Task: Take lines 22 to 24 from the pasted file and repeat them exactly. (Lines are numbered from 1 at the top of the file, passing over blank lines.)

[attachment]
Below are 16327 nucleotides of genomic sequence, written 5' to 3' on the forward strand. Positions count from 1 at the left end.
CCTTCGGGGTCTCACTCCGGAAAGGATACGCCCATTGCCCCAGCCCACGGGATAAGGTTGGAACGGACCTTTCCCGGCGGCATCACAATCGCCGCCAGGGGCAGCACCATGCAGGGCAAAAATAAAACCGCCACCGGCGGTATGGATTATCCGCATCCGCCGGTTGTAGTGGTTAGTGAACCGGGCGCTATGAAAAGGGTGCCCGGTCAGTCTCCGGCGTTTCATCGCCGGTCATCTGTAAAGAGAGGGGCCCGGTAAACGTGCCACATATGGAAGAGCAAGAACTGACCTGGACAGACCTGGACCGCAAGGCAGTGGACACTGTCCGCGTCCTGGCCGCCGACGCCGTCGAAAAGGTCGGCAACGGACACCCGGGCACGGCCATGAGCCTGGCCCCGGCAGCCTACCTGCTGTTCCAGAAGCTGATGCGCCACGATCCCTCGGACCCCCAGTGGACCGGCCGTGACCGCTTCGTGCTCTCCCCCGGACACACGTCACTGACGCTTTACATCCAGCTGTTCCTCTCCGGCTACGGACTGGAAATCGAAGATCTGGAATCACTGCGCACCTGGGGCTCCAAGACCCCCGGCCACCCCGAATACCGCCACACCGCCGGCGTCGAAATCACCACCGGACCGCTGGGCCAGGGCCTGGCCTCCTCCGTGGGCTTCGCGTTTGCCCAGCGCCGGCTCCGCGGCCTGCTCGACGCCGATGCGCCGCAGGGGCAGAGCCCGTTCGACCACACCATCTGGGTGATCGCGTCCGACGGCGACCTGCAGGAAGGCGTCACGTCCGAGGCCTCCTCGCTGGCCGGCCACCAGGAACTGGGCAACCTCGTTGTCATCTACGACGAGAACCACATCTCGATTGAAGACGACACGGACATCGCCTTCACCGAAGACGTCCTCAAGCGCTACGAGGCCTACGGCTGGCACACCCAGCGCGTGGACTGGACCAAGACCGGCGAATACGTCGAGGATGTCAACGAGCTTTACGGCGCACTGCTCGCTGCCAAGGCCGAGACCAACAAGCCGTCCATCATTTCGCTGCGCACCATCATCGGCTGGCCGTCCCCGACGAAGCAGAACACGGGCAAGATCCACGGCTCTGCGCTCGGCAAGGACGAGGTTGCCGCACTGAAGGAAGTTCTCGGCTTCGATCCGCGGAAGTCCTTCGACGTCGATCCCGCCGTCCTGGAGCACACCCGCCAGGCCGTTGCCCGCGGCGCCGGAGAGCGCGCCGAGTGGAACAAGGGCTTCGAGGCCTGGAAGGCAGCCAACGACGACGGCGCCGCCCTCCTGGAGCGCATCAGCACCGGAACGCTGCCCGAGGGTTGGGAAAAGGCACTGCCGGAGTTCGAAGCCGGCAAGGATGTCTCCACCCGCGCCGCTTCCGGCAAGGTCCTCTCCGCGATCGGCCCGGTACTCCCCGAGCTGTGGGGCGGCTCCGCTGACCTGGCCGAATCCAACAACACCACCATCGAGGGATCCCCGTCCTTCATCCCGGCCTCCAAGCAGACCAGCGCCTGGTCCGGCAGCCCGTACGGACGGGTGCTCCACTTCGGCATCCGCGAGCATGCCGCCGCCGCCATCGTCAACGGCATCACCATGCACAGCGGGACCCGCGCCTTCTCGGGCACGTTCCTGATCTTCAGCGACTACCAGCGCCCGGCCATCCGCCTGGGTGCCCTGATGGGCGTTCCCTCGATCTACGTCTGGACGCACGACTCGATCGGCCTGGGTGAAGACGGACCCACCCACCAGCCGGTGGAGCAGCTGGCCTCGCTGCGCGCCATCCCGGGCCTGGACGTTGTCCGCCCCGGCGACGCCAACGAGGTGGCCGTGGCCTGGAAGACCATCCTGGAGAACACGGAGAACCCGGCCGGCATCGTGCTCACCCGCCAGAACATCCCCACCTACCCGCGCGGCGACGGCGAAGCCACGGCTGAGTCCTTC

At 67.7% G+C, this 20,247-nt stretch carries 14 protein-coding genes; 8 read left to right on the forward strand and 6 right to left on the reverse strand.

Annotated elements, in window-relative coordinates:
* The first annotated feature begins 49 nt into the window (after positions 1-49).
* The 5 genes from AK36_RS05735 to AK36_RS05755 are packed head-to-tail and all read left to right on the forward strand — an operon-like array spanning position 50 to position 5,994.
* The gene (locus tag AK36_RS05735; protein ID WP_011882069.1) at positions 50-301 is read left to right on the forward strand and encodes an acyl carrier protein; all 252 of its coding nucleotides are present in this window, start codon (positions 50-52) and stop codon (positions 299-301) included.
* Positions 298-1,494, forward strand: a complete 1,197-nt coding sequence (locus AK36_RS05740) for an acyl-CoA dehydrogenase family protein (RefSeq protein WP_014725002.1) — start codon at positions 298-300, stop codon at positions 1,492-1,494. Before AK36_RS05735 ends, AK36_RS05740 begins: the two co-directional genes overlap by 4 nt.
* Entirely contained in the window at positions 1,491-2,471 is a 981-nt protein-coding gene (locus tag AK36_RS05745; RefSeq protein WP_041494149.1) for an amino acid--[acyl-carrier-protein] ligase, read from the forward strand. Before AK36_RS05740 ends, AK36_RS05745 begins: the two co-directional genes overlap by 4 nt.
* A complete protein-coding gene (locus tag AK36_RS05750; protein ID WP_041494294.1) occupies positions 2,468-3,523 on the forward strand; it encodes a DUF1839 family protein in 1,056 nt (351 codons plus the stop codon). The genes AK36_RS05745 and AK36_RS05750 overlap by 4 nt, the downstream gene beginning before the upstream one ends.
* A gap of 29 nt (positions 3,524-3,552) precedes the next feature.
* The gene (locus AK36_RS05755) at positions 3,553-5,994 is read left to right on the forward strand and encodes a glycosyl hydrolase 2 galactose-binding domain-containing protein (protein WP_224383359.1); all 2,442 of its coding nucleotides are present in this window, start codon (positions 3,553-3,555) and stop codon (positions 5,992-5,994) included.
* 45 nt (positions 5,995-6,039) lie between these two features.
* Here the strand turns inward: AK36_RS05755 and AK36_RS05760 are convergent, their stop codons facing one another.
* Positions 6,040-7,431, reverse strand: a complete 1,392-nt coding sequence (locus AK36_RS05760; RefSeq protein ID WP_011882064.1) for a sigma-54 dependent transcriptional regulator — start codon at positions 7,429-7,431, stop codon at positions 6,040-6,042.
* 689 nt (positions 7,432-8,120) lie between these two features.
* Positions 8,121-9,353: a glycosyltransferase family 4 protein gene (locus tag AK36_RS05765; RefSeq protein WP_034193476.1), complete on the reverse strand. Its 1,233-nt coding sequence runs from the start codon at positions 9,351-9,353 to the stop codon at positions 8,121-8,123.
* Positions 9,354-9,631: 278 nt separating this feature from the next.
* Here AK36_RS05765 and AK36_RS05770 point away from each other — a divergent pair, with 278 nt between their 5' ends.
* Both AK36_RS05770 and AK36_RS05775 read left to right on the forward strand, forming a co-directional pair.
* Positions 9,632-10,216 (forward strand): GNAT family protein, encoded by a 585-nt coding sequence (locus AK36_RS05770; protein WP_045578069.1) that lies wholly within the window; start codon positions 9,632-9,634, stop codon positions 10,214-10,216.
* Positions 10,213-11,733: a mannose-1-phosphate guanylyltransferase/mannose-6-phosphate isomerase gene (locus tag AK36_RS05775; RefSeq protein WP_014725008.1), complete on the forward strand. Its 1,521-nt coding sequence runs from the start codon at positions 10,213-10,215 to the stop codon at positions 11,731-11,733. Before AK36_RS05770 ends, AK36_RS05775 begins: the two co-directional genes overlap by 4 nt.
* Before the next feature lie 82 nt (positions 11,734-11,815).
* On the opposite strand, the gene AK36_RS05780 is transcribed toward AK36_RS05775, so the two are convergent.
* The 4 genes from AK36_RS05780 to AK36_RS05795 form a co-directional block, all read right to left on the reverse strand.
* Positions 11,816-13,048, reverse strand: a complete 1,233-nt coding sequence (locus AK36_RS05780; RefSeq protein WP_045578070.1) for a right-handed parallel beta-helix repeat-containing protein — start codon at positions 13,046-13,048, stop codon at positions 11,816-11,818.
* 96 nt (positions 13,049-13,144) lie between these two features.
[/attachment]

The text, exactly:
* Positions 10,213-11,733: a mannose-1-phosphate guanylyltransferase/mannose-6-phosphate isomerase gene (locus tag AK36_RS05775; RefSeq protein WP_014725008.1), complete on the forward strand. Its 1,521-nt coding sequence runs from the start codon at positions 10,213-10,215 to the stop codon at positions 11,731-11,733. Before AK36_RS05770 ends, AK36_RS05775 begins: the two co-directional genes overlap by 4 nt.
* Before the next feature lie 82 nt (positions 11,734-11,815).
* On the opposite strand, the gene AK36_RS05780 is transcribed toward AK36_RS05775, so the two are convergent.